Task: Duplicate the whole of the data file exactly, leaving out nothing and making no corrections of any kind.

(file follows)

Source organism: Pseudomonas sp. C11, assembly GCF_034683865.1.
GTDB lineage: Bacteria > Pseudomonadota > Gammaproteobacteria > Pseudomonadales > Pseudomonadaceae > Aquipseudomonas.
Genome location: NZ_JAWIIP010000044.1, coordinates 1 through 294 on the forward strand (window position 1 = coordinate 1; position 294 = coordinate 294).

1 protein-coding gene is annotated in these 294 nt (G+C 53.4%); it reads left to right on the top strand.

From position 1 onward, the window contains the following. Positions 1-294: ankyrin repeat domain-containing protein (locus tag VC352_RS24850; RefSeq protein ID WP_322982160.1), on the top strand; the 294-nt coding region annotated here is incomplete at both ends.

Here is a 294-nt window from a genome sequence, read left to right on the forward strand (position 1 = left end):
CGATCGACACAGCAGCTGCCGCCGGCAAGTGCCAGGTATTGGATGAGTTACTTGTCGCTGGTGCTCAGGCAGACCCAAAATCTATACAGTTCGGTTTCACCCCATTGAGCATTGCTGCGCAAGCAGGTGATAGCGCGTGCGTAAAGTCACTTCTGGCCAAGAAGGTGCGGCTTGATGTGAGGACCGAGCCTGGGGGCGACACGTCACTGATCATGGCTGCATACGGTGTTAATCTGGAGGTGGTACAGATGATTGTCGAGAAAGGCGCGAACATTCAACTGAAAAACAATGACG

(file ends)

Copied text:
Source organism: Pseudomonas sp. C11, assembly GCF_034683865.1.
GTDB lineage: Bacteria > Pseudomonadota > Gammaproteobacteria > Pseudomonadales > Pseudomonadaceae > Aquipseudomonas.
Genome location: NZ_JAWIIP010000044.1, coordinates 1 through 294 on the forward strand (window position 1 = coordinate 1; position 294 = coordinate 294).

1 protein-coding gene is annotated in these 294 nt (G+C 53.4%); it reads left to right on the top strand.

From position 1 onward, the window contains the following. Positions 1-294: ankyrin repeat domain-containing protein (locus tag VC352_RS24850; RefSeq protein ID WP_322982160.1), on the top strand; the 294-nt coding region annotated here is incomplete at both ends.

Here is a 294-nt window from a genome sequence, read left to right on the forward strand (position 1 = left end):
CGATCGACACAGCAGCTGCCGCCGGCAAGTGCCAGGTATTGGATGAGTTACTTGTCGCTGGTGCTCAGGCAGACCCAAAATCTATACAGTTCGGTTTCACCCCATTGAGCATTGCTGCGCAAGCAGGTGATAGCGCGTGCGTAAAGTCACTTCTGGCCAAGAAGGTGCGGCTTGATGTGAGGACCGAGCCTGGGGGCGACACGTCACTGATCATGGCTGCATACGGTGTTAATCTGGAGGTGGTACAGATGATTGTCGAGAAAGGCGCGAACATTCAACTGAAAAACAATGACG